Forget the idea that networking is a job-hunting tool. Networking is the job hunt. But networking is not just passing out your business card and e-mailing your friends’ friend. Networking is making yourself buzz-worthy so people want to be connected with you.

This is not the old networking that celebrated extroverts and crushed introverts. Building buzz celebrates the diligent information broker and crushes the relentless self-promoter. Build buzz for yourself by processing information in new ways and connecting people and ideas in ways that are interesting and provide new experiences.

Here are four things to remember when you want to build buzz:

1. Be known for good work.
This is the most powerful tool in your career. Even if you start with no reputation and no connections, it’s not unrealistic to get known for doing outstanding work.

“If you’re great, people will notice you,” says Dana Zemack, founder of Zemack PR & Communications.

David Weekly is a programmer who has built such a strong reputation for having good ideas that popular blogs such as Slashdot, BoingBoing, and Lifehacker reliably post links to his new products.

“I want to build a reputation as someone who comes up with interesting things and tries to be useful,” Weekly said. “I use my reputation as a launch platform for my ideas.”

His current company is PBWiki, which offers a service that gives people a simple way to collaborate online, in a wiki, for example.When he announced the company he got 1,000 customers on the first day, just from being mentioned on those blogs.

2. Contribute to the community.
For Weekly, building buzz is not a single project, but an ongoing commitment to giving quality work to a larger community. And this should be how you think about yourself, as well.

The days of just pushing plain old information out to an audience are ending. Stories, not raw facts, are what people can relate to. “A great way to connect with people is by way of stories,” says Zemack. “When you build experiences or create a story around a something, then it becomes more engaging and personal.”

You can do this many ways but maybe the easiest is to add your comments to blogs. This is a way to broker information in a useful way, sort of like inviting yourself to a party, but it’s OK to do so, as long as you make relevant contributions.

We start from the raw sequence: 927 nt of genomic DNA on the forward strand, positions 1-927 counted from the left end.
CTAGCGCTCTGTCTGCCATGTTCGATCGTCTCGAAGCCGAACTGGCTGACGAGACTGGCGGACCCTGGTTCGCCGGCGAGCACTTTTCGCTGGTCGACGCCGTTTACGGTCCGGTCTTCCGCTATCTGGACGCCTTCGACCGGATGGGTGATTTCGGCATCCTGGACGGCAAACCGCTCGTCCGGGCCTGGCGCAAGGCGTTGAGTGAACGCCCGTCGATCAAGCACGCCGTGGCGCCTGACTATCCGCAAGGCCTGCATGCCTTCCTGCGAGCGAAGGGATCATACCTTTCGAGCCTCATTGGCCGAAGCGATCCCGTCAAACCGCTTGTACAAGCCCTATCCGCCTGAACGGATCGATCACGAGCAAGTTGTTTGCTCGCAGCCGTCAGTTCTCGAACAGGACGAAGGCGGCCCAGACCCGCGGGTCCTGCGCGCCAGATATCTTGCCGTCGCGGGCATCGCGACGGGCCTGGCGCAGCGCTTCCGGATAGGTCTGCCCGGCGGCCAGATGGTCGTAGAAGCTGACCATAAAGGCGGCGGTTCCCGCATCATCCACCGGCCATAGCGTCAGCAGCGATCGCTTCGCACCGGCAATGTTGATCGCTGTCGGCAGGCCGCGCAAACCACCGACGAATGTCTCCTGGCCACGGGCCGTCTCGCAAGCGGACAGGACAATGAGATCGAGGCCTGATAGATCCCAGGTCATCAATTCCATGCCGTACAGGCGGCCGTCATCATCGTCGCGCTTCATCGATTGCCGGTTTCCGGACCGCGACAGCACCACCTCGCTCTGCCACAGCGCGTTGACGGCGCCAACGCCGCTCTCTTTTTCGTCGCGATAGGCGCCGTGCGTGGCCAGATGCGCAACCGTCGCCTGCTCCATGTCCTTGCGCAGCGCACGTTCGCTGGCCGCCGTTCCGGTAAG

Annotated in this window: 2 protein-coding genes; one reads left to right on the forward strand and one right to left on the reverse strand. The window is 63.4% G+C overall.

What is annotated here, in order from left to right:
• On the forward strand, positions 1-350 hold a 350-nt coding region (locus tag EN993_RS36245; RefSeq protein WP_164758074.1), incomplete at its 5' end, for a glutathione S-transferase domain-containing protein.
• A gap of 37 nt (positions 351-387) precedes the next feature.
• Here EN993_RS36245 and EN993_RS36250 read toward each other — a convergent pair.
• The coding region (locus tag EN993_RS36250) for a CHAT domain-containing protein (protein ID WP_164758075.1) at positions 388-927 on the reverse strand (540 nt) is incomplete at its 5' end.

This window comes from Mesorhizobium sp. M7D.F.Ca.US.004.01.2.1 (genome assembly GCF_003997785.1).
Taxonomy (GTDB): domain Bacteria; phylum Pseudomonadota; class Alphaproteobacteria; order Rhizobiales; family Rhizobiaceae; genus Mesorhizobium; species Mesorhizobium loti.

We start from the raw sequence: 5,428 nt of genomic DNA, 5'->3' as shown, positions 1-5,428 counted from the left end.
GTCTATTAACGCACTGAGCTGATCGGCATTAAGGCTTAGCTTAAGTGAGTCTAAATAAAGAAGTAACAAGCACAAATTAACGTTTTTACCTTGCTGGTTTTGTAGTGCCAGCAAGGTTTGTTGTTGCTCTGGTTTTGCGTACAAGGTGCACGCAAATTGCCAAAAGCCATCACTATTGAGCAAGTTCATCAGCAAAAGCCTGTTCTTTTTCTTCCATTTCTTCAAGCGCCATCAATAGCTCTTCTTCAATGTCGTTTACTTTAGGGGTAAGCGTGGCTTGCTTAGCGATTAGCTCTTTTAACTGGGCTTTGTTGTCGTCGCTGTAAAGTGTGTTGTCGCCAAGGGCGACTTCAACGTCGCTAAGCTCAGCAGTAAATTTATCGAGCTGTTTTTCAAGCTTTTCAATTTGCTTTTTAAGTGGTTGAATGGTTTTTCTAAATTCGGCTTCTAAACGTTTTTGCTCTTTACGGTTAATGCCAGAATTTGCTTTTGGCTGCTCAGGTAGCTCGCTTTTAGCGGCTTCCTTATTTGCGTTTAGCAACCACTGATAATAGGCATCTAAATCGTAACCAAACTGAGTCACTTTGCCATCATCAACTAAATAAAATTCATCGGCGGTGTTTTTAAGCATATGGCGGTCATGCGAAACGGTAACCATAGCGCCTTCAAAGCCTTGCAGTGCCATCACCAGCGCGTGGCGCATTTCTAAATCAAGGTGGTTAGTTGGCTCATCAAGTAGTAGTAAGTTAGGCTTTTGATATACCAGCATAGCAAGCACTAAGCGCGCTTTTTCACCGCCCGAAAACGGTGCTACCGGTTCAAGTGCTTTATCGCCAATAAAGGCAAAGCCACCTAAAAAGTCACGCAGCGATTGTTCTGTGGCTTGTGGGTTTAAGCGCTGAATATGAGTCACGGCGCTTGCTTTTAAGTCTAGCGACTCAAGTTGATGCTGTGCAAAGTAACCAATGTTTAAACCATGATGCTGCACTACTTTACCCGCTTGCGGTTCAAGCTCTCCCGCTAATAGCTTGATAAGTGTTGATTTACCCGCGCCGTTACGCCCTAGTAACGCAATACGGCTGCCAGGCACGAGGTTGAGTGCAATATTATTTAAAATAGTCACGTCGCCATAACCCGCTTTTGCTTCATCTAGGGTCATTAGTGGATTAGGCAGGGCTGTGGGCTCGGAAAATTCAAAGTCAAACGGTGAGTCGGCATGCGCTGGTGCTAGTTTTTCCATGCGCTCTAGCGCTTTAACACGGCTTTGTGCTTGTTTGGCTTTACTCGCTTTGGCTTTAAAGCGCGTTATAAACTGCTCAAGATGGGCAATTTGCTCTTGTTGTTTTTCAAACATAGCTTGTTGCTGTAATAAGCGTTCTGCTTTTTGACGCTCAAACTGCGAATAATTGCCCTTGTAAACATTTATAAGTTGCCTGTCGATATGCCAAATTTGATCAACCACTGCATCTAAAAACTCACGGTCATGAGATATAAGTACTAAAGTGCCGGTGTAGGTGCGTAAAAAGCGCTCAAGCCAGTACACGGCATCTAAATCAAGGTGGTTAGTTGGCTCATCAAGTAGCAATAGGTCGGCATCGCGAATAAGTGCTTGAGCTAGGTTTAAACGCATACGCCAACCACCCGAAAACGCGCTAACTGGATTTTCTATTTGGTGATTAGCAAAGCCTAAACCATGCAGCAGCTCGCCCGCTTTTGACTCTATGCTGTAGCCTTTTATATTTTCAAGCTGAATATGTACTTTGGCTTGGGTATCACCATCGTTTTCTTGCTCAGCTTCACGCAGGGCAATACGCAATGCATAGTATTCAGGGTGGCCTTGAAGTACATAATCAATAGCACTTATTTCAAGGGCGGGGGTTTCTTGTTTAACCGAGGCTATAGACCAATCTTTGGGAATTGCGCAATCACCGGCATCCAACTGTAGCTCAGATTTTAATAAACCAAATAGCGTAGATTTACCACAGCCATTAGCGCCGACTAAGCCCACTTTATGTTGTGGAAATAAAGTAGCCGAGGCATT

Also, give away good information. There is so much information available that hoarding it will get you nowhere. People will just look elsewhere to get ideas. Instead, share as much as you can with the community, to build your reputation into what you’d like to be known for. “Information is not the main ingredient. It’s knowing how to enact it,” says BL Ochman, author of The What’s Next Blog.

3. Shape your own destiny.
How people see you online matters. For example, most young people would not date someone before Googling them, and we do this kind of electronic research routinely before buying products and services as well. Recruiters also use the Internet to identify job candidates rather than sift through piles of resumes. So you need to manage your online identity to make sure people see you as the person you want to be.

Peter Himler is author of The Flack and founder of Flatiron Communications in New York. His decades of experience in the public relations and communications field includes serving as spokesman for major companies, chairing organizations and giving lectures. He is all over Google, but had little control over what Google served up. By blogging, Himler shapes his online image — his “digital footprint” — because his blog now comes up first when you Google his name.

You can also take control of what people see by removing the bad stuff. There are no guarantees, of course, but if you want to clean up your online identity, ReputationDefender has proprietary resources for both finding the dirt and cleaning it up.

4. Think in terms of experience and get off the sofa.
The more types of meaningful connections you can make with an audience, the more effective the buzz will be. “The best way to generate buzz about what you do is to combine an offline and online experience,” says Zemack.

Advertising industry veteran Steve Hall, editor of Adrants, rattles off many fun examples of effective buzz-generating tactics that do not include a computer. For example, Canon paid couples to carry around its new product and ask passersby to take their pictures. That person who took the picture inadvertently learned how to use the camera. And, if things went as planned, the unsuspecting photographer would also hear a few benefits of using the camera: “We just love the zoom lens, could you use that, please?”

This is an experience you could never have online. (Though today the ethics of this particular promotion seem flawed.)

Also, just like people go to blogs to learn something and have a fun engagement with a community, people like to do the same thing offline. Throwing a party is one of the oldest tools in the box for building buzz, and it still works.

Zemack has made a name for herself, and her communications firm, by throwing ice cream parties and chocolate-tasting parties. The exotic flavors described by well-versed wait staff and perfectly complimentary hipster circles mingling over tasty cones allows people to learn something new, and to make new introductions — just the kinds of experiences Zemack wants a reputation for creating.